Jimmy L. Bryan, ed. The Martial Imagination: Cultural Aspects of American Warfare. College Station: Texas A&M University Press, 2013. x + 248 pp. $55.00 (cloth), ISBN 978-1-62349-020-1; $29.95 (paper), ISBN 978-1-62349-021-8.
Reviewed by Mike Hankins (Kansas State University)
Published on H-War (June, 2014)
Commissioned by Margaret Sankey
Military history is no longer limited to the "guns and trumpets" school or to "great man" studies. Although these approaches can be useful, a deeper understanding of military history has been developed by scholars who incorporate other perspectives. The Martial Imagination: Cultural Aspects of American Warfare is an essay collection that embraces this multifaceted approach, serving as both an exemplar of new military history and pointing towards areas for further research. Jimmy L. Bryan Jr., associate professor at Lamar University and a specialist in nineteenth-century U.S. culture, has assembled a wide array of scholars to explore the intersections of culture and war in American history. The essays range in topic and scope, examining American reactions to war, attitudes towards war, the construction of memories of war, depictions of war in popular media, and the effects of war on cultural institutions. Through these diverse studies, a few key themes emerge. First, America is marked by conflicting attitudes toward war, constituting a schizophrenic outlook that both glorifies and condemns warfare. Secondly, this work emphasizes that American martial attitudes and narratives are not formed haphazardly, but are purposefully constructed to justify, inspire, or meaningfully remember war.
The most obvious example of the schizophrenic attitude towards war is revealed in Bryan's own contribution, "Agents of Destiny: The Texas Rangers and the Dilemma of the Conquest Narrative." Here Bryan examines the constructed image of the Texas Ranger in the 1840s as a combination of exotic mystique, nobility, and the epitome of American frontier heroism. This image allowed Americans to reconcile the contradiction between the zeal for Manifest Destiny and the disturbing reality of harsh violence that accompanied westward expansion. Bryan makes excellent use of primary sources such as newspapers, visual art, poetry, and song to emphasize the degree of conscious mythmaking involved in constructing the popular image and narrative of the Texas Ranger. Bonnie M. Miller's essay, "'Remember the Alamo' to 'Remember the Maine': The Visual Ideologies of the Mexican and Spanish-American Wars," builds on this theme through a comparative study of the visual representations of the Mexican-American and Spanish-American wars. Many historians, such as Thomas R. Hietala in his classic Manifest Design: American Exceptionalism and Empire (2003), have emphasized a connection between the expansion of the 1840s and that of the 1890s. Miller examines the similarities between the popular visual representations of these conflicts in print media. Noting that the primary concern for these outlets was profit, Miller asserts that this predisposed them to create appealing romantic adventure tales that emphasized the heroism of American efforts against animalistic antagonists. These visual depictions perpetuated stereotypes and emphasized a paternalistic relationship between a childlike native population and a wise, beneficent United States. This concept is explored in a much more specific way in Belinda Linn Rincón's "From Maiden to Mambisa: Evangelina Cisneros and the Spanish-Cuban-American War of 1898." This piece examines how the tale of Cisneros' resistance to the sexual advances of a Spanish officer, subsequent jailing, and eventual rescue, was appropriated by William Randolph Hearst and transformed into a heroic rescue narrative similar to those described by Miller. However, Rincón emphasizes that Cisneros subverted her narrative of the story to both expand contemporary views of women and to further the Cuban independence movement.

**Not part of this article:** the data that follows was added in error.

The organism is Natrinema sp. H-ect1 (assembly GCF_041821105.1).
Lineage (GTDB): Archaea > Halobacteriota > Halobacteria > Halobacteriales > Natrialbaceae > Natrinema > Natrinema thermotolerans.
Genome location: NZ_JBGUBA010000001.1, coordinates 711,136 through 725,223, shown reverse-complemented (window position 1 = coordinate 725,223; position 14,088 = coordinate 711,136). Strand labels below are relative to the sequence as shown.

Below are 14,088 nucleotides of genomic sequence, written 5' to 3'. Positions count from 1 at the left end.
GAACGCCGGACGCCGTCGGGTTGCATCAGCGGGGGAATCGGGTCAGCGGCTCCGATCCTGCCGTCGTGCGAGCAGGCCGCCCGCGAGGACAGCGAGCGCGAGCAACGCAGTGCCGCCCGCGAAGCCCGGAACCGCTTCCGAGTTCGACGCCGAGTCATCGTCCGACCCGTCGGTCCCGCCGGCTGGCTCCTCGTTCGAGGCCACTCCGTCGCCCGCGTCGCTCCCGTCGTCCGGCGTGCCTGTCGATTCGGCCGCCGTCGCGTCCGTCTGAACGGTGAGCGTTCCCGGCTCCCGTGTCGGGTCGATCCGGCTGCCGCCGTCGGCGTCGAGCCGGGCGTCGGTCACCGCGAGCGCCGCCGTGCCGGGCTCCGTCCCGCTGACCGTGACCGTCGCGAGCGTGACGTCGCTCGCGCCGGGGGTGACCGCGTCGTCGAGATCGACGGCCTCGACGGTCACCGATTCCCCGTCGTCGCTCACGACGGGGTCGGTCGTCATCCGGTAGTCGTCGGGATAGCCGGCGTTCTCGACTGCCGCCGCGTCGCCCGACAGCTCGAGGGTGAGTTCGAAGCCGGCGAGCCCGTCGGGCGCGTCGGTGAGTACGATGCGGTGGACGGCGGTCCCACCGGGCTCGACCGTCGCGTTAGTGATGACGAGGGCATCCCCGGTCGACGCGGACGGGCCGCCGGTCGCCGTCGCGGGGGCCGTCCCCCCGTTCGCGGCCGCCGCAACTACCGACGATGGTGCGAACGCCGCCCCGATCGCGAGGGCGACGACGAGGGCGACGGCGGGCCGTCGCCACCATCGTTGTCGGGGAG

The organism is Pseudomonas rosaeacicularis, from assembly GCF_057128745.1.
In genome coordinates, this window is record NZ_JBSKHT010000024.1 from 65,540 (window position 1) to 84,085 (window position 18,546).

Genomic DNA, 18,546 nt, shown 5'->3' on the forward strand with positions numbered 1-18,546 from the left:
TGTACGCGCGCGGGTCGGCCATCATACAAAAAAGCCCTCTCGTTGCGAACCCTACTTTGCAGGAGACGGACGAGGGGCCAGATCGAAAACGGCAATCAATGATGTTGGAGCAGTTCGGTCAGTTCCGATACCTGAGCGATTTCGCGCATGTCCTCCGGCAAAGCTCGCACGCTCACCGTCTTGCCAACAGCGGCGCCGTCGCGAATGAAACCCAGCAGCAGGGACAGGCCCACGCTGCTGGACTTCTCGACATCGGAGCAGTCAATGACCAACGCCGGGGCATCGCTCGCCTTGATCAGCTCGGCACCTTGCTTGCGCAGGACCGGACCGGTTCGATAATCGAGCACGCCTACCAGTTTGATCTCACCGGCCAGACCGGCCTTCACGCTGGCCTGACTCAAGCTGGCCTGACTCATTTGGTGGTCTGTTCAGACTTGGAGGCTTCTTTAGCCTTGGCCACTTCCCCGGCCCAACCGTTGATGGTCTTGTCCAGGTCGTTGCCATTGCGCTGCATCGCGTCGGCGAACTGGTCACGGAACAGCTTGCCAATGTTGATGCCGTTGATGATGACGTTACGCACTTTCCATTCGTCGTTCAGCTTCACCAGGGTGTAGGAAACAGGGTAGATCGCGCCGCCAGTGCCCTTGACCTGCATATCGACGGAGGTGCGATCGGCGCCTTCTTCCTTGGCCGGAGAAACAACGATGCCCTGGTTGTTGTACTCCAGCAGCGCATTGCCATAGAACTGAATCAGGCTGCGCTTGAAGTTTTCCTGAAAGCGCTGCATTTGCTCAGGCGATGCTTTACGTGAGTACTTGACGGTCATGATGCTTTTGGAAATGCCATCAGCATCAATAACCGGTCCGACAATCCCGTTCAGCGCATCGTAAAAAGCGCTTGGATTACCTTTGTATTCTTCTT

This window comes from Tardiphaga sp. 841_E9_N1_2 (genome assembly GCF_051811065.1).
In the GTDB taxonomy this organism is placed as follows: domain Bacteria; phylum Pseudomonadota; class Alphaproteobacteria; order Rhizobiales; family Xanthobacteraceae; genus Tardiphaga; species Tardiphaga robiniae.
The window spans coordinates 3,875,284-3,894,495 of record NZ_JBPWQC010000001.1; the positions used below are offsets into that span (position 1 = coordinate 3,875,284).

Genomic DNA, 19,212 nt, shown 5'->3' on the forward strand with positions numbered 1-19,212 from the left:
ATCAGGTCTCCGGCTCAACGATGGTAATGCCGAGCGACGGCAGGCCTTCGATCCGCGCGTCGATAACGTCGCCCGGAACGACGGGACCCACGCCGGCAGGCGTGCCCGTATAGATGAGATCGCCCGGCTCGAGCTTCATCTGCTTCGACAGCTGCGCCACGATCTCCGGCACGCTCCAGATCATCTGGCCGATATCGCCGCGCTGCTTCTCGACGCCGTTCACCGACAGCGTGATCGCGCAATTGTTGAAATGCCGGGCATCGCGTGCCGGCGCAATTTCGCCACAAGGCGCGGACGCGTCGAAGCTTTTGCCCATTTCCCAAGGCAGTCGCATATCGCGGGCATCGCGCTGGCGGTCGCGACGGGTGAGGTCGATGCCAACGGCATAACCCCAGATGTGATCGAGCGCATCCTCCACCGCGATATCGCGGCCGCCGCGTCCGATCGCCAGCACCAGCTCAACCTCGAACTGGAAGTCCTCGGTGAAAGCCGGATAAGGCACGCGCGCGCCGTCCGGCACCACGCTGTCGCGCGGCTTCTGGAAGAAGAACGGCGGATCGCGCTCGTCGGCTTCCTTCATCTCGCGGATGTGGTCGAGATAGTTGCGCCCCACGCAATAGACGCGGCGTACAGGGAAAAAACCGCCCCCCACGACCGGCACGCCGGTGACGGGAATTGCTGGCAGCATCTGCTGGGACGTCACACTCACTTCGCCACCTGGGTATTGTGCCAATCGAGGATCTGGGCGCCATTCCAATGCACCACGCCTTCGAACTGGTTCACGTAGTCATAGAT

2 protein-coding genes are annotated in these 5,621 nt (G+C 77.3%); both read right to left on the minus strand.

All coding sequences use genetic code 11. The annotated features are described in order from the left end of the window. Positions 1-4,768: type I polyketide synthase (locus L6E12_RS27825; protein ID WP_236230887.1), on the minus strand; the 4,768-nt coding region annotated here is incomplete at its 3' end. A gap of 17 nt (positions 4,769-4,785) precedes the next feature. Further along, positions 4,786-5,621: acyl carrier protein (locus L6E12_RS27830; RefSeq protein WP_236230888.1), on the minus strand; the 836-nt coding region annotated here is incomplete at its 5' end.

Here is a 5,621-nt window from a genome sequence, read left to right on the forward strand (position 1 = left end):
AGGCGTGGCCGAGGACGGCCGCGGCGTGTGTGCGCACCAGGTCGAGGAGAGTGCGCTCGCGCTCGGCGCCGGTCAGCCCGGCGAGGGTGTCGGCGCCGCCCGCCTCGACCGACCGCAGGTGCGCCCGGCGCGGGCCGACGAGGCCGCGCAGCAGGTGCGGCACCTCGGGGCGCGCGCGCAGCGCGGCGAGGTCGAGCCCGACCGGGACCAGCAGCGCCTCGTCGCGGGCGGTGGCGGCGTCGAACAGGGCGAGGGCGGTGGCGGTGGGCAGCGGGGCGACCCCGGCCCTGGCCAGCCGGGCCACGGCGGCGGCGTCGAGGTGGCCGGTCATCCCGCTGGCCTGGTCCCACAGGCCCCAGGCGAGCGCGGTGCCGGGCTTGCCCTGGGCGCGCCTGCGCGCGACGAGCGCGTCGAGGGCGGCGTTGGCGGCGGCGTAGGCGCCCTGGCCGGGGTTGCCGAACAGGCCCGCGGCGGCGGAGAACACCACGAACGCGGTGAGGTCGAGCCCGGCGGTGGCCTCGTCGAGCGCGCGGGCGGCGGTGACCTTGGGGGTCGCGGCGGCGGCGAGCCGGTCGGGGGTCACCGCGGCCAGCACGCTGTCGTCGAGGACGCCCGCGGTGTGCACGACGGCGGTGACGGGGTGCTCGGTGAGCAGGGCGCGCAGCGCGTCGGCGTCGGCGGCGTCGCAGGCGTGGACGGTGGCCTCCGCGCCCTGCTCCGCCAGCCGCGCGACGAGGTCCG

Other essays continue this examination of martial attitudes through popular culture, especially through film. Susan L. Eastman's piece, "Randall Wallace's We Were Soldiers: Forgetting the American War in Viet Nam," posits that the film We Were Soldiers (2002) represents an unusual depiction of the Vietnam War that consciously attempts to present it in the context of a typical World War II narrative of heroism and sacrifice for a morally defensible cause. Eastman recognizes that this task requires that new cultural memories be created, and existing memories be purposefully forgotten. Eastman's analysis is wonderful, yet the essay raises the question of how the Vietnam War is currently remembered and whether that cultural memory is shifting towards that depicted in the film. Further analysis of other cultural portrayals of the war would contextualize her work. Linking the analysis of film with the discussion of American martial schizophrenia is Jonna Eagle's important work, "Virtuous Victims, Visceral Violence: War and Melodrama in American Culture." Eagle examines a broad swath of American culture, from Buffalo Bill's Wild West Show to the Rambo film series to Frederick Remington's paintings, concluding that American culture employs the conventions of melodramatic fiction to construct a narrative that justifies war and violence. These cultural expressions continually cast America as an innocent victim that must seek either justice or vengeance. This essay provides an incredibly interesting and valuable overview of American martial culture, demonstrating that Americans tend to place themselves as a nation into roles defined by melodramatic revenge narratives. Thus, the potentially disturbing violence perpetrated by Americans was justified and necessary in response to perceived wrongs from supposedly aggressive enemies. For example, Wild West paintings accomplish this by emphasizing the savagery of Native American attacks, casting frontiersmen either as victims that must dispense justice for these attacks, or as heroes that must save the nation itself, wresting it from the threat of barbarity. Eagle's analysis of the Rambo films is especially insightful, highlighting that the construct of the Vietnam veteran allows America to transform the guilt from the disturbing acts it committed in the war into the source of victimization and inspiration for returning to refight the war in Rambo: First Blood Part II (1985). Eagle's essay is important, thought-provoking, and almost worth the price of admission on its own.